This past weekend, N & Mr. T invited the entire Hagwon gang to their Rotary Club holiday dinner. We were just expecting a buffet, but were met with an entertainment extravaganza! In addition to the buffet and a free-flow of wine, soju, and beer (oh my!), the evening began with a live performance by a woman pursuing a career in the music industry. She hasn't made it to Inki Gayo or anything, but she does have a song on some drama OST. I enjoyed her performance, even though she concluded her set with Frank Sinatra's "My Way", a song, as someone at the table noted, is better suited for a funeral.

The musical performance was followed by a dance lesson, where we were all forced to learn the jive. Thanks to Social Dance I back in college, I was able to keep up with the ajusshis. I think I may have even been leading at some point. It was embarrassing, yet fun.

Later that evening, one of the members of the Rotary Club, a folk singer from the 70s, who, according to N, was part of the Simon & Garfunkel of Korea (no, not SG Wannabe), brought out his tribute band. After, rocking out to numbers by Pink Floyd and Eric Clapton, "Paul Simon" joined the band and performed a few of his greatest hits, including a few songs that we were required to "twist" along to. Twisting is hard, y'all. Gidget and Elvis make it look so easy.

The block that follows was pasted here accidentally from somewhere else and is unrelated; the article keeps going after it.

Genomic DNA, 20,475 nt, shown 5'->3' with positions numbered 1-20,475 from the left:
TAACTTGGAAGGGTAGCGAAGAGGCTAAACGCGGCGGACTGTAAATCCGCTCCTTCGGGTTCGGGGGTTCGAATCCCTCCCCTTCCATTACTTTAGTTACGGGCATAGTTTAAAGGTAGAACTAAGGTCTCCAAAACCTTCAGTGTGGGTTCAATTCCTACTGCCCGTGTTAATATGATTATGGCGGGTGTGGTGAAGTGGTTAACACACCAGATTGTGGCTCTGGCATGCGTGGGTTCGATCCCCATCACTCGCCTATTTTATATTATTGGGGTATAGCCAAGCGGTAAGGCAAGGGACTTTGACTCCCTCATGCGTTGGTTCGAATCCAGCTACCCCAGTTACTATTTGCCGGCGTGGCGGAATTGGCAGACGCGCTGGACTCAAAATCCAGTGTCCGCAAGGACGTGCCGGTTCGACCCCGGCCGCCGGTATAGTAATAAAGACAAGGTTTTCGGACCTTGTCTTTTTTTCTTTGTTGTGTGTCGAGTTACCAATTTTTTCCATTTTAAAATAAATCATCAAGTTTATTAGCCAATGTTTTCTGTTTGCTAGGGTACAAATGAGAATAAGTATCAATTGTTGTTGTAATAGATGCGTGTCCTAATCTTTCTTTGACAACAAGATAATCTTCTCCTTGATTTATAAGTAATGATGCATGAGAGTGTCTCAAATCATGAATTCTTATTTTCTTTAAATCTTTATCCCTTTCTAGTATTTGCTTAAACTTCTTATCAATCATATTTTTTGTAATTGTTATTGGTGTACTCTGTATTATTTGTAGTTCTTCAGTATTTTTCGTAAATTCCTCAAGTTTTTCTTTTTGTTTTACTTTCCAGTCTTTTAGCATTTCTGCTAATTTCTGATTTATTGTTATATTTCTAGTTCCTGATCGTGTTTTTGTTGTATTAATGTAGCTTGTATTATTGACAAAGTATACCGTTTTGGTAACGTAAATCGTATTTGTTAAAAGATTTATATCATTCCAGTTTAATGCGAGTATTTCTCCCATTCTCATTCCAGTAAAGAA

Since I'm normally inclined to just roll up into a ball and never leave the house during the winter, I'm grateful to have a family with a social life. :)

12 December 2008

Pasta Hut

When I first returned to Korea, my cousin mentioned that Pizza Hut was changing its name to Pasta Hut. I thought she was joking until I saw a Pasta Hut commercial on the terebi. Then, while passing through Hongdae, I spotted an actual Pasta Hut.

It turns out that Pizza Hut is "re-branding" three of its 330 stores in Korea as "Pasta Hut", in order to bring attention to the fact that Pizza Hut now offers a revamped, "mid-range" pasta menu in addition to pizzas loaded with cream and potatoes.


I'm not sure if I want to eat pasta at Pizza Hut, even if its now refers to itself as "Pasta Hut." The thought of eating pasta in a hut is just not very appetizing.

10 December 2008

Bacon + Kimchee + Bibimbap + Fried Egg = Awesome

Move over dalk dori tang. I've found a new favorite Korean dish:
Dolsot Bibim Bap